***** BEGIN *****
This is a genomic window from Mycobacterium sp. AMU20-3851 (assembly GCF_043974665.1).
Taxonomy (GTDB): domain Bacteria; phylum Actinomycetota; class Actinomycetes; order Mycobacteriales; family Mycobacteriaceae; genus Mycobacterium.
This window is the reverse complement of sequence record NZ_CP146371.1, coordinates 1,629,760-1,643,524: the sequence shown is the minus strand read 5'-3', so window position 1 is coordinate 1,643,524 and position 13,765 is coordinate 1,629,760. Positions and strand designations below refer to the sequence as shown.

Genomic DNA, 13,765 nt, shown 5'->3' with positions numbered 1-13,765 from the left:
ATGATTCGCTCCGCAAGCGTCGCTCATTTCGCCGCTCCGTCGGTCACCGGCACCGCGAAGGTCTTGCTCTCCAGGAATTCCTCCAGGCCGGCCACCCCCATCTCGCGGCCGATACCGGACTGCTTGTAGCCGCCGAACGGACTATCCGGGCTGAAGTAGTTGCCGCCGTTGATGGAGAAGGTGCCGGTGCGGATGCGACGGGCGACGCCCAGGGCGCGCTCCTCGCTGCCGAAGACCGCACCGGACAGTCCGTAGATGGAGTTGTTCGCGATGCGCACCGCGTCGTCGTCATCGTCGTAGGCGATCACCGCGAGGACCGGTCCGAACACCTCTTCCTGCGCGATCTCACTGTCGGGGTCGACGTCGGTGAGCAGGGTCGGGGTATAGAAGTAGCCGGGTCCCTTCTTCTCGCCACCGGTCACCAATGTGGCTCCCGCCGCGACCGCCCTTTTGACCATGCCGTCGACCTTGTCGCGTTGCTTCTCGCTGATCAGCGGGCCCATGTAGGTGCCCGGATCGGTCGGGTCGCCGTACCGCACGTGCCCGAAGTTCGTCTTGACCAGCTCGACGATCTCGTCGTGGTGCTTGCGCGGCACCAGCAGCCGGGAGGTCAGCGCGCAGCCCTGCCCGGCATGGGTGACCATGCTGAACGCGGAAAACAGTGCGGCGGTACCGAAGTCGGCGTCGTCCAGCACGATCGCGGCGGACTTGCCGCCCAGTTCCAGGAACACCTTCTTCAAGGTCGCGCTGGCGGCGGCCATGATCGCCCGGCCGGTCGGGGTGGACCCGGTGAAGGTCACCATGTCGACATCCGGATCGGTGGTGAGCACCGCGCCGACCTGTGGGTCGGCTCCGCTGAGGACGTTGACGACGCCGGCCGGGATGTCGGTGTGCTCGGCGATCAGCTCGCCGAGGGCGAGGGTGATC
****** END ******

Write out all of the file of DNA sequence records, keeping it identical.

This is a genomic window from Mycobacterium sp. AMU20-3851 (assembly GCF_043974665.1).
Taxonomy (GTDB): domain Bacteria; phylum Actinomycetota; class Actinomycetes; order Mycobacteriales; family Mycobacteriaceae; genus Mycobacterium.
This window is the reverse complement of sequence record NZ_CP146371.1, coordinates 1,629,760-1,643,524: the sequence shown is the minus strand read 5'-3', so window position 1 is coordinate 1,643,524 and position 13,765 is coordinate 1,629,760. Positions and strand designations below refer to the sequence as shown.

Genomic DNA, 13,765 nt, shown 5'->3' with positions numbered 1-13,765 from the left:
ATGATTCGCTCCGCAAGCGTCGCTCATTTCGCCGCTCCGTCGGTCACCGGCACCGCGAAGGTCTTGCTCTCCAGGAATTCCTCCAGGCCGGCCACCCCCATCTCGCGGCCGATACCGGACTGCTTGTAGCCGCCGAACGGACTATCCGGGCTGAAGTAGTTGCCGCCGTTGATGGAGAAGGTGCCGGTGCGGATGCGACGGGCGACGCCCAGGGCGCGCTCCTCGCTGCCGAAGACCGCACCGGACAGTCCGTAGATGGAGTTGTTCGCGATGCGCACCGCGTCGTCGTCATCGTCGTAGGCGATCACCGCGAGGACCGGTCCGAACACCTCTTCCTGCGCGATCTCACTGTCGGGGTCGACGTCGGTGAGCAGGGTCGGGGTATAGAAGTAGCCGGGTCCCTTCTTCTCGCCACCGGTCACCAATGTGGCTCCCGCCGCGACCGCCCTTTTGACCATGCCGTCGACCTTGTCGCGTTGCTTCTCGCTGATCAGCGGGCCCATGTAGGTGCCCGGATCGGTCGGGTCGCCGTACCGCACGTGCCCGAAGTTCGTCTTGACCAGCTCGACGATCTCGTCGTGGTGCTTGCGCGGCACCAGCAGCCGGGAGGTCAGCGCGCAGCCCTGCCCGGCATGGGTGACCATGCTGAACGCGGAAAACAGTGCGGCGGTACCGAAGTCGGCGTCGTCCAGCACGATCGCGGCGGACTTGCCGCCCAGTTCCAGGAACACCTTCTTCAAGGTCGCGCTGGCGGCGGCCATGATCGCCCGGCCGGTCGGGGTGGACCCGGTGAAGGTCACCATGTCGACATCCGGATCGGTGGTGAGCACCGCGCCGACCTGTGGGTCGGCTCCGCTGAGGACGTTGACGACGCCGGCCGGGATGTCGGTGTGCTCGGCGATCAGCTCGCCGAGGGCGAGGGTGATC